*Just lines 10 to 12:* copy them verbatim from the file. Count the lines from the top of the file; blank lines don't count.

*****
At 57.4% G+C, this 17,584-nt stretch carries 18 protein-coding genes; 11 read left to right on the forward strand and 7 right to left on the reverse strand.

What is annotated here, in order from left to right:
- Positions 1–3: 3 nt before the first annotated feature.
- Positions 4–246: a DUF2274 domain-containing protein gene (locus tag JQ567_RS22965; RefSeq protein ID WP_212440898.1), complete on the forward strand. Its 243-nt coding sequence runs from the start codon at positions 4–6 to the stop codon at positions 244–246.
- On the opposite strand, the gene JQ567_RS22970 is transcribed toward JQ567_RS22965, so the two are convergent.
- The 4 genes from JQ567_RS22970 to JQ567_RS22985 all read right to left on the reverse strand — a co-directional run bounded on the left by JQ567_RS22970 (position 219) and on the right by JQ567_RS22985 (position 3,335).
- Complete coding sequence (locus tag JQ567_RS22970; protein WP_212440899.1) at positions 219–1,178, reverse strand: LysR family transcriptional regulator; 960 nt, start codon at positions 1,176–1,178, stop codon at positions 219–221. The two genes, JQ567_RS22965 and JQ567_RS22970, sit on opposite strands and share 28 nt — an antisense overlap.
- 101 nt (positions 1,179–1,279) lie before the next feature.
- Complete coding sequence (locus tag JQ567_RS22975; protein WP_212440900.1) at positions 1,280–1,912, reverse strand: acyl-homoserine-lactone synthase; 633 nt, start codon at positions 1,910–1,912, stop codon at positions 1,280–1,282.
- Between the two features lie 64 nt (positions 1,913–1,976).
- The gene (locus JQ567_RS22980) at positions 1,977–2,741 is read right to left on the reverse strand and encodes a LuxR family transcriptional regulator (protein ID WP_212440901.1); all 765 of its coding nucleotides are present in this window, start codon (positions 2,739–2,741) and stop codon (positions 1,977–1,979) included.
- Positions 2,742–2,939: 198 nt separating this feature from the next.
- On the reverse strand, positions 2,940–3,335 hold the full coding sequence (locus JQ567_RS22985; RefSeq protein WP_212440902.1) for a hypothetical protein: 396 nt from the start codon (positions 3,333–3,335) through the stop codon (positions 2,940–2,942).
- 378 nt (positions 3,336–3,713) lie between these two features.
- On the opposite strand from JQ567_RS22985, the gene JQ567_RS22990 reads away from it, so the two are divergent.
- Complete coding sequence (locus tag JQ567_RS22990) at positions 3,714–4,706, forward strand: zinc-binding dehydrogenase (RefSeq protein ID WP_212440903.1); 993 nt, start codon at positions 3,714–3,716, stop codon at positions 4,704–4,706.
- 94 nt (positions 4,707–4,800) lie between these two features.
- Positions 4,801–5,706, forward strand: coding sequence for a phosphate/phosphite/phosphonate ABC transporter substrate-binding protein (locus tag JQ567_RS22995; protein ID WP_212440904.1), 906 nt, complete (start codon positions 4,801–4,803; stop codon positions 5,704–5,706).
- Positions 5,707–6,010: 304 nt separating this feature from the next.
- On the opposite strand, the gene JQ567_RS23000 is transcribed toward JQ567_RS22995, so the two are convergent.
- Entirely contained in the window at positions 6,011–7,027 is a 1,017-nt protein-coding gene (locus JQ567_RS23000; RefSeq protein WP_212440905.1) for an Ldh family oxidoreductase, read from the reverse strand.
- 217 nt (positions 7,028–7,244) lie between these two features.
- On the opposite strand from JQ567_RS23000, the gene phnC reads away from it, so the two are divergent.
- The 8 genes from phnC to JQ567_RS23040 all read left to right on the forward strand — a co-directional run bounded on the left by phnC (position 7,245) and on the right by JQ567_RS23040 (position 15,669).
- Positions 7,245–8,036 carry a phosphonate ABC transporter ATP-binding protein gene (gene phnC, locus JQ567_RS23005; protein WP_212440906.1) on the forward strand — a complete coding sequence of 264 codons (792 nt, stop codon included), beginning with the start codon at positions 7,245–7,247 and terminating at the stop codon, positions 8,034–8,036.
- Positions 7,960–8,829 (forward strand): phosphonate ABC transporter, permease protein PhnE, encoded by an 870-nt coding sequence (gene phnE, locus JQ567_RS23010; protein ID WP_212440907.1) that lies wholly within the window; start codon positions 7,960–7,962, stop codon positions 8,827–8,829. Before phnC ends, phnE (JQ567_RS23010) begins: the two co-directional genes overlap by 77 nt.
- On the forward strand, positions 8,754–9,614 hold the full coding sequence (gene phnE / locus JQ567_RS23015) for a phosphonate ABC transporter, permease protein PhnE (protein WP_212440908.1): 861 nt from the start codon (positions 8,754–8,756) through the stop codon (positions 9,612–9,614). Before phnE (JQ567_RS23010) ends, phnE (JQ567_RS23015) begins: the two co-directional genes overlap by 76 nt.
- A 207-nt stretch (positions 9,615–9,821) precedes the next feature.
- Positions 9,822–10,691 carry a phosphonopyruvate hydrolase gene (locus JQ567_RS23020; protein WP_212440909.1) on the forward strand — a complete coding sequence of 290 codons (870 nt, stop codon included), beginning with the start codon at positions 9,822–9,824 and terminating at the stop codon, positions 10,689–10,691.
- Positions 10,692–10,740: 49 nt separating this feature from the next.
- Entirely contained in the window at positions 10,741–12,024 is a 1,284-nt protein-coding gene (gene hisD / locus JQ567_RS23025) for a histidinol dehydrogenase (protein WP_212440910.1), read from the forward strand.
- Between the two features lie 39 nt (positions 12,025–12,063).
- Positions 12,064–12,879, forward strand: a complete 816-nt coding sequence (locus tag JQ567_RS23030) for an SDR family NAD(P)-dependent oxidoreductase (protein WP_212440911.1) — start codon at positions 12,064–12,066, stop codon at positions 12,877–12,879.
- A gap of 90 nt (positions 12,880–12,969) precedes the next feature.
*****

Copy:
- Between the two features lie 64 nt (positions 1,913–1,976).
- The gene (locus JQ567_RS22980) at positions 1,977–2,741 is read right to left on the reverse strand and encodes a LuxR family transcriptional regulator (protein ID WP_212440901.1); all 765 of its coding nucleotides are present in this window, start codon (positions 2,739–2,741) and stop codon (positions 1,977–1,979) included.
- Positions 2,742–2,939: 198 nt separating this feature from the next.